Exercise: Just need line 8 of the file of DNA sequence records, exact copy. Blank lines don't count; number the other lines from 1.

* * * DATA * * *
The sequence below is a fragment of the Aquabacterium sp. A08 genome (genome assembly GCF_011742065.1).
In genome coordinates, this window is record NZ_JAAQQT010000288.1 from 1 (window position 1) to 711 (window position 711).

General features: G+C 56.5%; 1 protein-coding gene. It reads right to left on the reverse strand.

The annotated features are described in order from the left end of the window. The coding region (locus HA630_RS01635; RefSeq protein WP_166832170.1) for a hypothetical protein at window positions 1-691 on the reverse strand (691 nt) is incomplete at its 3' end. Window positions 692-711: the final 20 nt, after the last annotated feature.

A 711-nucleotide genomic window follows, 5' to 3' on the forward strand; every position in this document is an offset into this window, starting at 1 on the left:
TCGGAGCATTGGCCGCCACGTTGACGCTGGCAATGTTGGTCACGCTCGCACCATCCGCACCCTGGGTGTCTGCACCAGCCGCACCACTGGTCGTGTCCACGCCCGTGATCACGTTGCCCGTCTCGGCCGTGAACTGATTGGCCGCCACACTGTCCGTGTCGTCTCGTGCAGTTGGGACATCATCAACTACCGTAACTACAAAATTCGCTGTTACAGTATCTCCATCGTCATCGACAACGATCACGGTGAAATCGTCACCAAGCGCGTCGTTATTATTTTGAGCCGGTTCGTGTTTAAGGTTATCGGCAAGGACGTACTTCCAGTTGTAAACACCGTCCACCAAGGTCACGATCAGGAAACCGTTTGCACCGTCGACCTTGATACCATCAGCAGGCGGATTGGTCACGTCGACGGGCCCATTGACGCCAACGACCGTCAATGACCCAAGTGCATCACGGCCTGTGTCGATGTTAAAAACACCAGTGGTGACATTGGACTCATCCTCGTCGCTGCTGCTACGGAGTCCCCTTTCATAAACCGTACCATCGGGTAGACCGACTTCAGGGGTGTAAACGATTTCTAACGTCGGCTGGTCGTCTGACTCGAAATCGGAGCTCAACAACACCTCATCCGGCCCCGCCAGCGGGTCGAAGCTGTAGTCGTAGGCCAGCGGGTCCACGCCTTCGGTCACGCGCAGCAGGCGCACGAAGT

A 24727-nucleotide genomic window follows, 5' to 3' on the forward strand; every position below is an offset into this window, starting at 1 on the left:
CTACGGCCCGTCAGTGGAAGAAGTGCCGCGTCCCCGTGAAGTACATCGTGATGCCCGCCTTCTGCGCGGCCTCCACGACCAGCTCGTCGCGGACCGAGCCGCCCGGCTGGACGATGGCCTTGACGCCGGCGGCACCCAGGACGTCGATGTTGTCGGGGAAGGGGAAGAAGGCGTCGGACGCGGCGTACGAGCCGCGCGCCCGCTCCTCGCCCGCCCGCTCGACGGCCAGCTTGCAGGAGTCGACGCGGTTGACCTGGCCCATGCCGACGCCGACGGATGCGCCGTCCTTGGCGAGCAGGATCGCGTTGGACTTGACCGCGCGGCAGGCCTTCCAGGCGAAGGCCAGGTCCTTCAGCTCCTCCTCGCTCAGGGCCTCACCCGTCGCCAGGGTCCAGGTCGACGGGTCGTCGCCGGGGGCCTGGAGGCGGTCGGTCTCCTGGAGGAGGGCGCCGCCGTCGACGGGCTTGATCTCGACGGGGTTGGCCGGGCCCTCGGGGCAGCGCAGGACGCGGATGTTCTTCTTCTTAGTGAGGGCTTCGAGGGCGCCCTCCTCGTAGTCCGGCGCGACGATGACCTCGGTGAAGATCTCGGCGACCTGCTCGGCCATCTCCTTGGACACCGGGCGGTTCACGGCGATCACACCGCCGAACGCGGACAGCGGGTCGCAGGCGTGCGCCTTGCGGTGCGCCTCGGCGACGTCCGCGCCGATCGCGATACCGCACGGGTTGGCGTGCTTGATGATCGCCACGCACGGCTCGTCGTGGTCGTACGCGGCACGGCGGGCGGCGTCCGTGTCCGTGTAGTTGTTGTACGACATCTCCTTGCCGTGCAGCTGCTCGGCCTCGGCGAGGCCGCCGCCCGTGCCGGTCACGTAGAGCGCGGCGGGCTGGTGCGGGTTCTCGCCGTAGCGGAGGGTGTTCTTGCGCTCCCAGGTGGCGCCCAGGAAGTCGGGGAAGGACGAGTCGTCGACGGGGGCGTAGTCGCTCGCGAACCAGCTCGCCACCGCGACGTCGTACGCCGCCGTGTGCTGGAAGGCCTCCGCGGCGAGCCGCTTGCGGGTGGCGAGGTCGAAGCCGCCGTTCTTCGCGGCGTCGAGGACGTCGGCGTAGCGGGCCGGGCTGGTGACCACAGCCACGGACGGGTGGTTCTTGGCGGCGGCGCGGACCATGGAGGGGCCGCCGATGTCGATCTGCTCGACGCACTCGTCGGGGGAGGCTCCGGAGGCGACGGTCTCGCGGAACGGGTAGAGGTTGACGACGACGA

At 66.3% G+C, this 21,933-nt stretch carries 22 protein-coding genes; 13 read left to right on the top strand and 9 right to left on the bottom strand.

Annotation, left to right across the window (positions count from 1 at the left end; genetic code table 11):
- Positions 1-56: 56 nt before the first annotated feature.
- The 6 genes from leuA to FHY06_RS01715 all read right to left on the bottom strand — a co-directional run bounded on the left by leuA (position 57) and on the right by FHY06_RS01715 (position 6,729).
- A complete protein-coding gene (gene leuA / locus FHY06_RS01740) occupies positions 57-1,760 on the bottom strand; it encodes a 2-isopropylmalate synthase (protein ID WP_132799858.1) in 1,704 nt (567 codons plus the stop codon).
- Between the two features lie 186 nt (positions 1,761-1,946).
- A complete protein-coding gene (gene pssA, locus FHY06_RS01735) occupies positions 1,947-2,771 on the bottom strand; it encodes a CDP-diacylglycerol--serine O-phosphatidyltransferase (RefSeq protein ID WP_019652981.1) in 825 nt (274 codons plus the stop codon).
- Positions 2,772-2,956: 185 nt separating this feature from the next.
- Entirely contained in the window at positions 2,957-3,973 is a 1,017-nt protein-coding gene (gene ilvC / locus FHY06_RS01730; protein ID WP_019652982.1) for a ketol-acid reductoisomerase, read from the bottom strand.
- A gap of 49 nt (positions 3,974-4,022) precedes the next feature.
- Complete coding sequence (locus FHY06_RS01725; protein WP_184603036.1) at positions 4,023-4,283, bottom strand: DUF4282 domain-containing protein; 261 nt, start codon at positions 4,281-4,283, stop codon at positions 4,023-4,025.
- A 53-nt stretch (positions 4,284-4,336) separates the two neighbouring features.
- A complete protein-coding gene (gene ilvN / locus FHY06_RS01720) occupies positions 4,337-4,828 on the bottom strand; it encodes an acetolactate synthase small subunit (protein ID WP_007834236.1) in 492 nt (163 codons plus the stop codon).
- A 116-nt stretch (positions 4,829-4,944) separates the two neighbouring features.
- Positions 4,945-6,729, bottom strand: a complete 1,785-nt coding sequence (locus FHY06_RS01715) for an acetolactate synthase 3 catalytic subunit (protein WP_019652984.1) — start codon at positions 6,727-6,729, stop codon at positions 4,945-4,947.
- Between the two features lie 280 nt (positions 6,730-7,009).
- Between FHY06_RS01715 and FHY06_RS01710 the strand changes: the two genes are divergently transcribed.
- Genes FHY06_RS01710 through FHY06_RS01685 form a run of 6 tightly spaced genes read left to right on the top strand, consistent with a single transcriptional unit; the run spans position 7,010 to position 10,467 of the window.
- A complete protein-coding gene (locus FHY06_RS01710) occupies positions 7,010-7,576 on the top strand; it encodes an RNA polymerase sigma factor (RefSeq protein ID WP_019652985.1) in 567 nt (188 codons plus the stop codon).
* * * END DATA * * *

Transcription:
CTACGGCCCGTCAGTGGAAGAAGTGCCGCGTCCCCGTGAAGTACATCGTGATGCCCGCCTTCTGCGCGGCCTCCACGACCAGCTCGTCGCGGACCGAGCCGCCCGGCTGGACGATGGCCTTGACGCCGGCGGCACCCAGGACGTCGATGTTGTCGGGGAAGGGGAAGAAGGCGTCGGACGCGGCGTACGAGCCGCGCGCCCGCTCCTCGCCCGCCCGCTCGACGGCCAGCTTGCAGGAGTCGACGCGGTTGACCTGGCCCATGCCGACGCCGACGGATGCGCCGTCCTTGGCGAGCAGGATCGCGTTGGACTTGACCGCGCGGCAGGCCTTCCAGGCGAAGGCCAGGTCCTTCAGCTCCTCCTCGCTCAGGGCCTCACCCGTCGCCAGGGTCCAGGTCGACGGGTCGTCGCCGGGGGCCTGGAGGCGGTCGGTCTCCTGGAGGAGGGCGCCGCCGTCGACGGGCTTGATCTCGACGGGGTTGGCCGGGCCCTCGGGGCAGCGCAGGACGCGGATGTTCTTCTTCTTAGTGAGGGCTTCGAGGGCGCCCTCCTCGTAGTCCGGCGCGACGATGACCTCGGTGAAGATCTCGGCGACCTGCTCGGCCATCTCCTTGGACACCGGGCGGTTCACGGCGATCACACCGCCGAACGCGGACAGCGGGTCGCAGGCGTGCGCCTTGCGGTGCGCCTCGGCGACGTCCGCGCCGATCGCGATACCGCACGGGTTGGCGTGCTTGATGATCGCCACGCACGGCTCGTCGTGGTCGTACGCGGCACGGCGGGCGGCGTCCGTGTCCGTGTAGTTGTTGTACGACATCTCCTTGCCGTGCAGCTGCTCGGCCTCGGCGAGGCCGCCGCCCGTGCCGGTCACGTAGAGCGCGGCGGGCTGGTGCGGGTTCTCGCCGTAGCGGAGGGTGTTCTTGCGCTCCCAGGTGGCGCCCAGGAAGTCGGGGAAGGACGAGTCGTCGACGGGGGCGTAGTCGCTCGCGAACCAGCTCGCCACCGCGACGTCGTACGCCGCCGTGTGCTGGAAGGCCTCCGCGGCGAGCCGCTTGCGGGTGGCGAGGTCGAAGCCGCCGTTCTTCGCGGCGTCGAGGACGTCGGCGTAGCGGGCCGGGCTGGTGACCACAGCCACGGACGGGTGGTTCTTGGCGGCGGCGCGGACCATGGAGGGGCCGCCGATGTCGATCTGCTCGACGCACTCGTCGGGGGAGGCTCCGGAGGCGACGGTCTCGCGGAACGGGTAGAGGTTGACGACGACGA